While there’s a hint of light at the end of the lockdown tunnel, business will take a while to recover. In the meantime you’re taking minimal income from your company, but should you consider increasing this to maximise tax efficiency?

Cash-strapped companies

If your company’s business has been hit by the coronavirus lockdown, chances are it’s the cash flow which has suffered most. In the longer term the downturn is also likely to reduce profits or even result in losses. Oddly, the lack of cash and profits could allow owner managers to extract profits from earlier years tax efficiently.

Previously profitable

Where in previous years your company made profits which you didn’t take as dividends etc., say because you wanted to minimise or avoid higher rate income tax, they will show as reserves on the balance sheet of your firm’s last accounts. You can take them as dividends now, to the extent that any subsequent losses (if any) haven’t reduced them.

Example. Acom Ltd has generated little income in the last seven weeks and since the start of the tax year its director shareholders, Sally and Nick, have taken virtually no income from it as the company has very little cash available. Acom’s accounts for the year to 31 December 2019 showed reserves of £250,000 while up-to-date interim accounts show losses for the current year of £5,000. Sally and Nick expect Acom to achieve a modest profit by the end of 2020 but only if they keep their income from Acom at the current low level. They plan to top up their income from savings. The trouble is this will mean they will barely use their tax-free allowances, let alone their basic rate band of tax. Not a very tax-efficient position.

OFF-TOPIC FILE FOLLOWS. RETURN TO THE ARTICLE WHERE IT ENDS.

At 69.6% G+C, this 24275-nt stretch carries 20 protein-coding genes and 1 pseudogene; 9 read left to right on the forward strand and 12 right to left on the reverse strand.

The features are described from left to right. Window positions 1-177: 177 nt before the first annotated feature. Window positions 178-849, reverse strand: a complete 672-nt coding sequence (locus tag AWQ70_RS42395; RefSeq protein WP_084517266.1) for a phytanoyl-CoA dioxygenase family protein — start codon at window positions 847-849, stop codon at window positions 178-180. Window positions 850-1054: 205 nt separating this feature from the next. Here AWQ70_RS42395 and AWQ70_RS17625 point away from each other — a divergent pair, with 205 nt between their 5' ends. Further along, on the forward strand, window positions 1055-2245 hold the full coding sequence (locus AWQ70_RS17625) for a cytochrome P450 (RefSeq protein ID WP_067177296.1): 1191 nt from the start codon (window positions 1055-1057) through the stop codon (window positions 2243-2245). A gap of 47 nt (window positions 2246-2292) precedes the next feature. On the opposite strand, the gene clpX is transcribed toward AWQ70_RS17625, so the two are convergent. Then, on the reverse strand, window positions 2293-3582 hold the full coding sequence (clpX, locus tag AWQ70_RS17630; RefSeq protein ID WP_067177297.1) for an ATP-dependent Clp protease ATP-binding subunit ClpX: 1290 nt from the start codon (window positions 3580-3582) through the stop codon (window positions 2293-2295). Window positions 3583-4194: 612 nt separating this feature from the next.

Tip. Sally and Nick could declare dividends out of Acom’s reserves to use their basic rate bands. The maximum rate of tax they would pay on the dividends would be 7.5% making it a very tax-efficient way to extract some of the £250,000 profit reserves. So while it seems counter intuitive to pay a dividend in a year when the company is struggling, it can be tax efficient.

Procedure. Before you can access previous profits (reserves) company law requires that you review the subsequent finances to establish that the profits haven’t been eroded or the extent to which they have. Only then can the directors legitimately decide to pay an interim dividend. For small owner-managed companies, the procedure is less formal than it sounds (see The next step ).

Trap. If a dividend exceeds a company’s profits it’s said to be ultra vires, i.e. beyond the rights of the directors or shareholders to pay. You might also see them referred to as illegal or unlawful dividends. Company law means that such excess dividends will usually be treated as loans to shareholders.

Isn’t cash needed to pay a dividend?

You might think that Acom’s lack of cash poses a significant hurdle that Sally and Nick need to clear if they are to make use of the Tip and pay dividends from reserves. The good news is that it isn’t a hurdle at all. The dividends are treated as paid for tax purposes when they are recorded in the company’s records. Typically for director shareholders this is as a credit to their directors’ loan accounts. No cash has to leave the company so the current shortage of cash is no barrier to tax-efficient profit extraction.

If it seems that you won’t use your tax-free allowances or basic rate band for 2020/21, check if your company has profit reserves from which it can declare dividends. For tax purposes they can be paid without any cash leaving the company meaning that you can maximise tax efficiency for profit extraction even when current income is down.

This article has been reproduced by kind permission of Indicator – FL Memo Ltd. For details of their tax-saving products please visit www.indicator-flm.co.uk or call 01233 653500.